Hack: I like Johnny because Johnny, deep down, thinks he can walk right out of that booth and kick these guys’ butts. He has that athlete vibe that never dies.

Friedman: On a day when the action is not pulsating, you need Johnny, or a Johnny type. Hey, at least he showed some musical expertise by nominating Glen Campbell for Greatest Guitarist. Glen is probably the greatest studio guitarist ever!

Evans: Duane Allman then Eric Clapton.

Herre: Clapton, then Jeff Beck.

Gorant: Eddie Van Halen for me. Sorry, remnant of my misspent youth.

Dusek: Um, Jimi Hendrix anyone?

Ryan Reiterman, producer, I’ll take Jimmy Page any day of the week.

Hack: I think the biggest story of the week was Rory McIlroy. His composure was incredible. Then you add the comments of his peers, and it’s like they are all just waiting for him to become a star. Who wins a major first, Rory or Sergio?

Herre: I need to see more of Rory before making that call.

Hack: Am I going overboard on Rory? I figured Carnoustie, Dubai and this week in Tucson were a pretty good body of work. He’s getting some great swings in some big tournaments. He just has that look to me. It’s early yet, but I think he’s going to be a force.

Evans: He’s performing well because no one has any real expectations of him. Wait until he gets a Sergio Garcia or Adam Scott tag as a great rival to Tiger, who was quick to point out that Rory was not of his generation.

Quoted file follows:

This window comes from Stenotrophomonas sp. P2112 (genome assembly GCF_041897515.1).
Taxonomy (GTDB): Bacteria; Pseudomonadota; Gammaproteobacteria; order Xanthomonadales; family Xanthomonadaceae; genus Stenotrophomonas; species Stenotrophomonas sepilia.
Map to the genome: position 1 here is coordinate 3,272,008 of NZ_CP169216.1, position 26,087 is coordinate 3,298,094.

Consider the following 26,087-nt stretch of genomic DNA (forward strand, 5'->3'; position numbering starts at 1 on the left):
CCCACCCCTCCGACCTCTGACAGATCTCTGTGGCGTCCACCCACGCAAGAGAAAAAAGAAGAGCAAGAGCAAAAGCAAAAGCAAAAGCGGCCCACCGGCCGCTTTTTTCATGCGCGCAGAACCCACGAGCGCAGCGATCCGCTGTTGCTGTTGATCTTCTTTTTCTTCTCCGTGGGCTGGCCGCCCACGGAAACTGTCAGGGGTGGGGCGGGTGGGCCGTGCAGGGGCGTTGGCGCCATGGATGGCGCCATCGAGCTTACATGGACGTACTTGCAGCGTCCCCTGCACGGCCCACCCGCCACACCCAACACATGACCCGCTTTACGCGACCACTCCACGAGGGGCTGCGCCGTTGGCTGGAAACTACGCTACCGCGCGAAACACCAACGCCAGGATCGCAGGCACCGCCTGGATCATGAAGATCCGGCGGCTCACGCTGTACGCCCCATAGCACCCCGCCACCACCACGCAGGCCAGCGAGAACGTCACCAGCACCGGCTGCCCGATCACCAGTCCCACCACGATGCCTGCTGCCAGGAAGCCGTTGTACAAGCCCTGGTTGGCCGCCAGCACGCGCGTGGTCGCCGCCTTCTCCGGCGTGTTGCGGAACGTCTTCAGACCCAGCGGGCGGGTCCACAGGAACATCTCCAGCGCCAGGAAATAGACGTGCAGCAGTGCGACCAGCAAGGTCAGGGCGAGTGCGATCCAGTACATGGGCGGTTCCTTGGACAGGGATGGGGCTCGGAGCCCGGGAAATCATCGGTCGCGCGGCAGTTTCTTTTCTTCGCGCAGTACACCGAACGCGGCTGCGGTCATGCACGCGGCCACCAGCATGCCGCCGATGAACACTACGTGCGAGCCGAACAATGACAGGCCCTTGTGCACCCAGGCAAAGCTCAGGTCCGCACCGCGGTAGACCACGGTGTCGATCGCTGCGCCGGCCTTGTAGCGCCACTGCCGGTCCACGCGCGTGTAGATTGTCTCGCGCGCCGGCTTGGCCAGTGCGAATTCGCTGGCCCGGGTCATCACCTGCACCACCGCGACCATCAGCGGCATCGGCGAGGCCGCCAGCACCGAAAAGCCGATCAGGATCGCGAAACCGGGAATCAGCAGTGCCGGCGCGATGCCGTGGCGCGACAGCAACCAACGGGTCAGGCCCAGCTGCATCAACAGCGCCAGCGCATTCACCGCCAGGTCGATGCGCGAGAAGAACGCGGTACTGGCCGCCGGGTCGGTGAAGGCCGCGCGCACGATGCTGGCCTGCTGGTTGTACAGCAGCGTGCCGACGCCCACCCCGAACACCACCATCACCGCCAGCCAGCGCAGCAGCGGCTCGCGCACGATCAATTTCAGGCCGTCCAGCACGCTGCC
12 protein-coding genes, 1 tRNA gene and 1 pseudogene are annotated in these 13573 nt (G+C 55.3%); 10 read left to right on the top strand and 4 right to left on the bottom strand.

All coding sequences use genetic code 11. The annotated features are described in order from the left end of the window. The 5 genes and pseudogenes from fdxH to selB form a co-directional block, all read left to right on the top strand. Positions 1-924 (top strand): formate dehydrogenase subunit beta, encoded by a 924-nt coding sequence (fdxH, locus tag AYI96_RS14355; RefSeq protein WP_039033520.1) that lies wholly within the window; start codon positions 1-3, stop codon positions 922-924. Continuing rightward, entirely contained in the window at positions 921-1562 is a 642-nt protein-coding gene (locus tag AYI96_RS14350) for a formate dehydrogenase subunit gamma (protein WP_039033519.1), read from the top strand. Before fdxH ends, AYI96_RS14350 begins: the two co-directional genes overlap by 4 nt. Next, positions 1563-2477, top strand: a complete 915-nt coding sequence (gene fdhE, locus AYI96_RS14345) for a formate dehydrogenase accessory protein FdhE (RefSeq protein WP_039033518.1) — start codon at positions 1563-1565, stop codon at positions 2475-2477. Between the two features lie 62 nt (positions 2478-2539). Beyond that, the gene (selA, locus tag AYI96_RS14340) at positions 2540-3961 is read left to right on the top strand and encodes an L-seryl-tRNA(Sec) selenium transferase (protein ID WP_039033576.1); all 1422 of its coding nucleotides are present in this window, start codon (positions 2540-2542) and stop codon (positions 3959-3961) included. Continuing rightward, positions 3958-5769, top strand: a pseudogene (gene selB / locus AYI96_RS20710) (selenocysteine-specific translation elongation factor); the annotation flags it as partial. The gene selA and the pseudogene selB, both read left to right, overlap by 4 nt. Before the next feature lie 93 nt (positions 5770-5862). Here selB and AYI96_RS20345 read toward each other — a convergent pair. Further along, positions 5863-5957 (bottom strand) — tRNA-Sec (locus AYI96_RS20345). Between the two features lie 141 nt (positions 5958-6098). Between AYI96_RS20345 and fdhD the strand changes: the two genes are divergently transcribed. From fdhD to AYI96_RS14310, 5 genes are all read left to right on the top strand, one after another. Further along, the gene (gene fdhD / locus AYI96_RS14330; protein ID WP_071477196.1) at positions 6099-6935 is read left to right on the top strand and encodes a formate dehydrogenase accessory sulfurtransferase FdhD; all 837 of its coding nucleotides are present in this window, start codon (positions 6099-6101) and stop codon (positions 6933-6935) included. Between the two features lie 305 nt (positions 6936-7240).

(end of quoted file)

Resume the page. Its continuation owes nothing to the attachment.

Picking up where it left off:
Hack: I think that’s just the point though. Rory is not of Tiger’s generation, so he doesn’t have the scar tissue of an Els, Garcia, etc.

Herre: I know this much — Rory is a great kid. Unspoiled, down to earth, just enough ego. He’s going to be immensely popular with the fans and the other players.

John Garrity, contributing writer, Sports Illustrated: I think Rory’s for real, but I try not to let a player’s youth blind me to his ultimate stature in the game. It’s how good you get, not how fast you get good.

Van Sickle: We’ve only had the smallest taste of Rory. You saw what Ernie said: Rory is a future No. 1. And Ogilvy said he’ll soon be the second-best player in the world. Plus, at 19, he’s not yet as good as he’s going to be. I hope he doesn’t get spoiled by the fame and riches. He’s a very nice young man with manners and personality. He’s a normal kid from a small town, the kind of person who is a pleasure to interview.